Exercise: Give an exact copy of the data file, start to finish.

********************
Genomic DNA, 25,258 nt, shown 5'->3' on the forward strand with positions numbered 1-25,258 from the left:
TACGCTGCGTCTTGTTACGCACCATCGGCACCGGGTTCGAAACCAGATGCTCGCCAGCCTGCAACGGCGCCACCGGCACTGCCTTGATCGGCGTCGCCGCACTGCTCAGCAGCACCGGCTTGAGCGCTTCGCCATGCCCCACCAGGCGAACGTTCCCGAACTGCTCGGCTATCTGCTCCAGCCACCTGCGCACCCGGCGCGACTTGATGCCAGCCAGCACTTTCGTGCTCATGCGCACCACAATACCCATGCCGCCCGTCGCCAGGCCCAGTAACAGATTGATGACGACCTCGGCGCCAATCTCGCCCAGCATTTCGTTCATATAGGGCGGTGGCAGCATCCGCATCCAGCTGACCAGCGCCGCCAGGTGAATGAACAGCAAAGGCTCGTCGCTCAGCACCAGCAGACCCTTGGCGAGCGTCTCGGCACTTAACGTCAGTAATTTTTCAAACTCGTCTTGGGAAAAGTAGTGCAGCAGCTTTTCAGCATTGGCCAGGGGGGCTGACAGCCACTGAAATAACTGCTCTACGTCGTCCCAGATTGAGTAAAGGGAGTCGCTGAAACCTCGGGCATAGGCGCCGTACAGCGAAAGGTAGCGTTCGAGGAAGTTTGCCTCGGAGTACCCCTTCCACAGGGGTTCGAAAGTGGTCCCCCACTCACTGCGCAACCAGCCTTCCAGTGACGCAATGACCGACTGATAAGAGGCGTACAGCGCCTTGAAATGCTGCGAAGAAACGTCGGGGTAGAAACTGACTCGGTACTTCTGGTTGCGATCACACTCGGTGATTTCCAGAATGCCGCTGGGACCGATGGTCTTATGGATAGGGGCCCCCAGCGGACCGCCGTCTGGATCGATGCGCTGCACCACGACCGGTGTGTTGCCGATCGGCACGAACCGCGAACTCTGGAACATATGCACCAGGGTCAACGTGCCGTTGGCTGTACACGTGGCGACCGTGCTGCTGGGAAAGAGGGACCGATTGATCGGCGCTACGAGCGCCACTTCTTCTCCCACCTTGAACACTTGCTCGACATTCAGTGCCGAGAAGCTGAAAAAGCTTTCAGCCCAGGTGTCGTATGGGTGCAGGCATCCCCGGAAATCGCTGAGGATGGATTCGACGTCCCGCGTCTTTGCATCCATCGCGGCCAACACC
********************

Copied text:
Genomic DNA, 25,258 nt, shown 5'->3' on the forward strand with positions numbered 1-25,258 from the left:
TACGCTGCGTCTTGTTACGCACCATCGGCACCGGGTTCGAAACCAGATGCTCGCCAGCCTGCAACGGCGCCACCGGCACTGCCTTGATCGGCGTCGCCGCACTGCTCAGCAGCACCGGCTTGAGCGCTTCGCCATGCCCCACCAGGCGAACGTTCCCGAACTGCTCGGCTATCTGCTCCAGCCACCTGCGCACCCGGCGCGACTTGATGCCAGCCAGCACTTTCGTGCTCATGCGCACCACAATACCCATGCCGCCCGTCGCCAGGCCCAGTAACAGATTGATGACGACCTCGGCGCCAATCTCGCCCAGCATTTCGTTCATATAGGGCGGTGGCAGCATCCGCATCCAGCTGACCAGCGCCGCCAGGTGAATGAACAGCAAAGGCTCGTCGCTCAGCACCAGCAGACCCTTGGCGAGCGTCTCGGCACTTAACGTCAGTAATTTTTCAAACTCGTCTTGGGAAAAGTAGTGCAGCAGCTTTTCAGCATTGGCCAGGGGGGCTGACAGCCACTGAAATAACTGCTCTACGTCGTCCCAGATTGAGTAAAGGGAGTCGCTGAAACCTCGGGCATAGGCGCCGTACAGCGAAAGGTAGCGTTCGAGGAAGTTTGCCTCGGAGTACCCCTTCCACAGGGGTTCGAAAGTGGTCCCCCACTCACTGCGCAACCAGCCTTCCAGTGACGCAATGACCGACTGATAAGAGGCGTACAGCGCCTTGAAATGCTGCGAAGAAACGTCGGGGTAGAAACTGACTCGGTACTTCTGGTTGCGATCACACTCGGTGATTTCCAGAATGCCGCTGGGACCGATGGTCTTATGGATAGGGGCCCCCAGCGGACCGCCGTCTGGATCGATGCGCTGCACCACGACCGGTGTGTTGCCGATCGGCACGAACCGCGAACTCTGGAACATATGCACCAGGGTCAACGTGCCGTTGGCTGTACACGTGGCGACCGTGCTGCTGGGAAAGAGGGACCGATTGATCGGCGCTACGAGCGCCACTTCTTCTCCCACCTTGAACACTTGCTCGACATTCAGTGCCGAGAAGCTGAAAAAGCTTTCAGCCCAGGTGTCGTATGGGTGCAGGCATCCCCGGAAATCGCTGAGGATGGATTCGACGTCCCGCGTCTTTGCATCCATCGCGGCCAACACC